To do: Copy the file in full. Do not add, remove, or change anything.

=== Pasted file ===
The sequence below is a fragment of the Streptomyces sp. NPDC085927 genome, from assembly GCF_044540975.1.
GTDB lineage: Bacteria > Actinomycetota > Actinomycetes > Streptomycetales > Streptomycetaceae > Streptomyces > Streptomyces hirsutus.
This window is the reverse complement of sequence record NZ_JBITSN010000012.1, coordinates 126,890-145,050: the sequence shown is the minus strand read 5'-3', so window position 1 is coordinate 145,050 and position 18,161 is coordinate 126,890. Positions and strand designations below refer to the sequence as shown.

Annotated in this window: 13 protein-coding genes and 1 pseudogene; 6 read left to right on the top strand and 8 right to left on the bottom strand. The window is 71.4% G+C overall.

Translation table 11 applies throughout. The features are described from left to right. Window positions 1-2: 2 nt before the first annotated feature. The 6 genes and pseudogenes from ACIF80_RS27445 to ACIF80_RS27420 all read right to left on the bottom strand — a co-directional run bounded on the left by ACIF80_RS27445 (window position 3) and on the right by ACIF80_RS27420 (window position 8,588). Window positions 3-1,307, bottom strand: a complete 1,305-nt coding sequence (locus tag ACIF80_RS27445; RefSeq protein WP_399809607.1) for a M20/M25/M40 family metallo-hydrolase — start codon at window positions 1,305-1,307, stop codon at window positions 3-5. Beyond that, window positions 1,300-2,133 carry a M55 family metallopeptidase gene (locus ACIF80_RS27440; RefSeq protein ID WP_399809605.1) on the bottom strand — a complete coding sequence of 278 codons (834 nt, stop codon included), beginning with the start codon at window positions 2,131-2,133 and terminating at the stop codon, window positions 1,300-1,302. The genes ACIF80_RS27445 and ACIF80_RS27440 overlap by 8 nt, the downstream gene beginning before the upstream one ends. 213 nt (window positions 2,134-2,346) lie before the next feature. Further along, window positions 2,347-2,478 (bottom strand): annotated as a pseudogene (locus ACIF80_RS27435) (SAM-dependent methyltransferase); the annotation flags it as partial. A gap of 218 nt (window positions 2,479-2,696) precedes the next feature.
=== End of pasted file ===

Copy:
The sequence below is a fragment of the Streptomyces sp. NPDC085927 genome, from assembly GCF_044540975.1.
GTDB lineage: Bacteria > Actinomycetota > Actinomycetes > Streptomycetales > Streptomycetaceae > Streptomyces > Streptomyces hirsutus.
This window is the reverse complement of sequence record NZ_JBITSN010000012.1, coordinates 126,890-145,050: the sequence shown is the minus strand read 5'-3', so window position 1 is coordinate 145,050 and position 18,161 is coordinate 126,890. Positions and strand designations below refer to the sequence as shown.

Annotated in this window: 13 protein-coding genes and 1 pseudogene; 6 read left to right on the top strand and 8 right to left on the bottom strand. The window is 71.4% G+C overall.

Translation table 11 applies throughout. The features are described from left to right. Window positions 1-2: 2 nt before the first annotated feature. The 6 genes and pseudogenes from ACIF80_RS27445 to ACIF80_RS27420 all read right to left on the bottom strand — a co-directional run bounded on the left by ACIF80_RS27445 (window position 3) and on the right by ACIF80_RS27420 (window position 8,588). Window positions 3-1,307, bottom strand: a complete 1,305-nt coding sequence (locus tag ACIF80_RS27445; RefSeq protein WP_399809607.1) for a M20/M25/M40 family metallo-hydrolase — start codon at window positions 1,305-1,307, stop codon at window positions 3-5. Beyond that, window positions 1,300-2,133 carry a M55 family metallopeptidase gene (locus ACIF80_RS27440; RefSeq protein ID WP_399809605.1) on the bottom strand — a complete coding sequence of 278 codons (834 nt, stop codon included), beginning with the start codon at window positions 2,131-2,133 and terminating at the stop codon, window positions 1,300-1,302. The genes ACIF80_RS27445 and ACIF80_RS27440 overlap by 8 nt, the downstream gene beginning before the upstream one ends. 213 nt (window positions 2,134-2,346) lie before the next feature. Further along, window positions 2,347-2,478 (bottom strand): annotated as a pseudogene (locus ACIF80_RS27435) (SAM-dependent methyltransferase); the annotation flags it as partial. A gap of 218 nt (window positions 2,479-2,696) precedes the next feature.